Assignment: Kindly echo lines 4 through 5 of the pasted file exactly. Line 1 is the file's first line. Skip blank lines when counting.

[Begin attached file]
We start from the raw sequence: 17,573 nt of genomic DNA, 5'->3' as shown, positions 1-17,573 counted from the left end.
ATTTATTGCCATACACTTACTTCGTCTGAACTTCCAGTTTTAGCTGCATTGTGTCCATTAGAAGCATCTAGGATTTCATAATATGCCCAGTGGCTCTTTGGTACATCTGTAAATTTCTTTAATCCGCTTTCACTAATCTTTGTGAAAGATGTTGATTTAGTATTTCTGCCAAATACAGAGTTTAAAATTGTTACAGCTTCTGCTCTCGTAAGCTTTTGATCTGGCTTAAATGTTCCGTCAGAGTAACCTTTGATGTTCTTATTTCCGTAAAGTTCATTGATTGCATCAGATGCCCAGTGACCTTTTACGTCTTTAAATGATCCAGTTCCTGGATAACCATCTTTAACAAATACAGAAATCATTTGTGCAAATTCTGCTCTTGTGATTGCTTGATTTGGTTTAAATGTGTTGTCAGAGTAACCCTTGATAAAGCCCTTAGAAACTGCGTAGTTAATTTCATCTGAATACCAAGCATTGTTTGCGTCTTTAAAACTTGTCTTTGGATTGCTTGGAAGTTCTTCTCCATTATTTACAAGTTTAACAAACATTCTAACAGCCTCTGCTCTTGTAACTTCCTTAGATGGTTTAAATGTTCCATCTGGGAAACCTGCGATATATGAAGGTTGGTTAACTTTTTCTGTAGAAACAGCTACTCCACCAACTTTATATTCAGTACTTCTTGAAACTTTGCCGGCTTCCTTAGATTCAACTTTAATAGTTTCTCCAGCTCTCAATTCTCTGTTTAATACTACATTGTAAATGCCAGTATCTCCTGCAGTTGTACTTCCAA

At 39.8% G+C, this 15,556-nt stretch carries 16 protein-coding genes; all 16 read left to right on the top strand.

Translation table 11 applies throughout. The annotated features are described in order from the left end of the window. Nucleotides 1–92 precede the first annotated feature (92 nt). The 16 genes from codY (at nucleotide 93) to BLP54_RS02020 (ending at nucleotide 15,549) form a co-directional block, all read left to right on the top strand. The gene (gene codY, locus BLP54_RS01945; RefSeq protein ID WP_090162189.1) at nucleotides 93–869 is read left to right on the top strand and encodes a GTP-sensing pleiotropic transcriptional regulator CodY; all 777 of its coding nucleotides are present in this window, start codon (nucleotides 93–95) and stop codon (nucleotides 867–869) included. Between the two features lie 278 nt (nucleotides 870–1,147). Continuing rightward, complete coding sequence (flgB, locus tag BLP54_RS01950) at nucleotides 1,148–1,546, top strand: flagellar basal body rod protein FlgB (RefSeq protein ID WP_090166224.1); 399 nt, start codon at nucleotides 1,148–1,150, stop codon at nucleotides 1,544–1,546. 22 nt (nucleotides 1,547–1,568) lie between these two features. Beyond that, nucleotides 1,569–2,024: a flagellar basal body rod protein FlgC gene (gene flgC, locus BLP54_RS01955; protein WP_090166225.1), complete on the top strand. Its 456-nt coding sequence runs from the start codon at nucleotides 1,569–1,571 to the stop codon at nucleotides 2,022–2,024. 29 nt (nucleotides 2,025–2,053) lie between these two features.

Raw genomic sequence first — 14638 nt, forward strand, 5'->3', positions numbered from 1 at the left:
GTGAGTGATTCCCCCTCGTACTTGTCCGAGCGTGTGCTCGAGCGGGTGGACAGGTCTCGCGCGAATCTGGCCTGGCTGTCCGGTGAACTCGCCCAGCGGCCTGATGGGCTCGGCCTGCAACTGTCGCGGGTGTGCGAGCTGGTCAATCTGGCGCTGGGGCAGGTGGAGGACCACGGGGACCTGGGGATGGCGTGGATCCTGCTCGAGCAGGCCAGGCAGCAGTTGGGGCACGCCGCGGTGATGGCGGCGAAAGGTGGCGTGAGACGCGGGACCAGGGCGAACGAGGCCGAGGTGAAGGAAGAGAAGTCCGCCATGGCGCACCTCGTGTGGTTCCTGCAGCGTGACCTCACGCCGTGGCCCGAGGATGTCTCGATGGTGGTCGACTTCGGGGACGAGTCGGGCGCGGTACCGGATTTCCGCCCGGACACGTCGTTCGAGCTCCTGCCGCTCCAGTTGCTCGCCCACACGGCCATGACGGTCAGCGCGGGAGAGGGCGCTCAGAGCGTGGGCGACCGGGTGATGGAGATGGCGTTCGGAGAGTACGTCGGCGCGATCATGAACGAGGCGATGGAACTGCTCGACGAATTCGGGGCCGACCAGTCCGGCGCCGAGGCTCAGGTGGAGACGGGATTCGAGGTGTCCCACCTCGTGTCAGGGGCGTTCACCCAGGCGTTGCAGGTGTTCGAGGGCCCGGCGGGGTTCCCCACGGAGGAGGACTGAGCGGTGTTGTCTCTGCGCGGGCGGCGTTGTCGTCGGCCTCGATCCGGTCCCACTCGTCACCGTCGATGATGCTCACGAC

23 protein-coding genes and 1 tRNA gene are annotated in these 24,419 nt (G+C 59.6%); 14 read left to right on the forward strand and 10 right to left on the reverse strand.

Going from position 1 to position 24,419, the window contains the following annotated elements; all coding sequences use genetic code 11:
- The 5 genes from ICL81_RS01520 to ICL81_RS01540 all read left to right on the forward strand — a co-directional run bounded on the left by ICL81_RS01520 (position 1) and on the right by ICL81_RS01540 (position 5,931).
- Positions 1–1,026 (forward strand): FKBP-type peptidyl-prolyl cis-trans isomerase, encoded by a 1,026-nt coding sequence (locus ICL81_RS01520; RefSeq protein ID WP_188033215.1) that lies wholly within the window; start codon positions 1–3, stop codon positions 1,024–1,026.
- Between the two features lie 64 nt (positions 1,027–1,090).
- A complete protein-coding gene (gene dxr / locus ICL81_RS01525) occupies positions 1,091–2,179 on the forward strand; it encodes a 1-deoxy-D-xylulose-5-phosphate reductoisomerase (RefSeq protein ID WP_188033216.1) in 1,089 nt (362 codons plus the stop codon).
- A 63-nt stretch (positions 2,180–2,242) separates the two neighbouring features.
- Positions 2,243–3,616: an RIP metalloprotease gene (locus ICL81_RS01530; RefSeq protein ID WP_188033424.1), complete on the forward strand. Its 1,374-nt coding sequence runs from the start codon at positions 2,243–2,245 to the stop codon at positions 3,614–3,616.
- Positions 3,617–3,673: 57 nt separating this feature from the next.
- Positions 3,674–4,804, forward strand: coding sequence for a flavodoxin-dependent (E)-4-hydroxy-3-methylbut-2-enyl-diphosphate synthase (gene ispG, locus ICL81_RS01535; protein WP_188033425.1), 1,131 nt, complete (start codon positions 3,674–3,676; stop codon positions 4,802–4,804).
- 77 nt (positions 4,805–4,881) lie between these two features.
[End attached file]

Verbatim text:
Translation table 11 applies throughout. The annotated features are described in order from the left end of the window. Nucleotides 1–92 precede the first annotated feature (92 nt). The 16 genes from codY (at nucleotide 93) to BLP54_RS02020 (ending at nucleotide 15,549) form a co-directional block, all read left to right on the top strand. The gene (gene codY, locus BLP54_RS01945; RefSeq protein ID WP_090162189.1) at nucleotides 93–869 is read left to right on the top strand and encodes a GTP-sensing pleiotropic transcriptional regulator CodY; all 777 of its coding nucleotides are present in this window, start codon (nucleotides 93–95) and stop codon (nucleotides 867–869) included. Between the two features lie 278 nt (nucleotides 870–1,147). Continuing rightward, complete coding sequence (flgB, locus tag BLP54_RS01950) at nucleotides 1,148–1,546, top strand: flagellar basal body rod protein FlgB (RefSeq protein ID WP_090166224.1); 399 nt, start codon at nucleotides 1,148–1,150, stop codon at nucleotides 1,544–1,546. 22 nt (nucleotides 1,547–1,568) lie between these two features. Beyond that, nucleotides 1,569–2,024: a flagellar basal body rod protein FlgC gene (gene flgC, locus BLP54_RS01955; protein WP_090166225.1), complete on the top strand. Its 456-nt coding sequence runs from the start codon at nucleotides 1,569–1,571 to the stop codon at nucleotides 2,022–2,024. 29 nt (nucleotides 2,025–2,053) lie between these two features.

Raw genomic sequence first — 14638 nt, forward strand, 5'->3', positions numbered from 1 at the left: